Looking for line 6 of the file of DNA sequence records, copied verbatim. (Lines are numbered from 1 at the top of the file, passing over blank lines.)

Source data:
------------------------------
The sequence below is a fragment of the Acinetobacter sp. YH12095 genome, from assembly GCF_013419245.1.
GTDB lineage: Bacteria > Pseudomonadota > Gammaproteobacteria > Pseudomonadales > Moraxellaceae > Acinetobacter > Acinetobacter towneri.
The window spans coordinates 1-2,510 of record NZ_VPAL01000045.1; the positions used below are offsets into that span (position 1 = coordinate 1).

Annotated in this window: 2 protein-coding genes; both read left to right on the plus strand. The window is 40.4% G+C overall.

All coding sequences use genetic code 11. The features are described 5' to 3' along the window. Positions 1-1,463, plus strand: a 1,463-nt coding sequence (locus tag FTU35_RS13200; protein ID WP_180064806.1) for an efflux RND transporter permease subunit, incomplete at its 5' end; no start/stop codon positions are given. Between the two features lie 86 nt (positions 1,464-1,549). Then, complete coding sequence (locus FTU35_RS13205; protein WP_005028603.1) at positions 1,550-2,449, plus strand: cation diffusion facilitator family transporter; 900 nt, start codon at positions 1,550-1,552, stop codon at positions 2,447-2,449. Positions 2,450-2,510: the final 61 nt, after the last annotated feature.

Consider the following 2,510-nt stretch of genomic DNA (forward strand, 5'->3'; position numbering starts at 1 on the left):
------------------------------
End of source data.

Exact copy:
Consider the following 2,510-nt stretch of genomic DNA (forward strand, 5'->3'; position numbering starts at 1 on the left):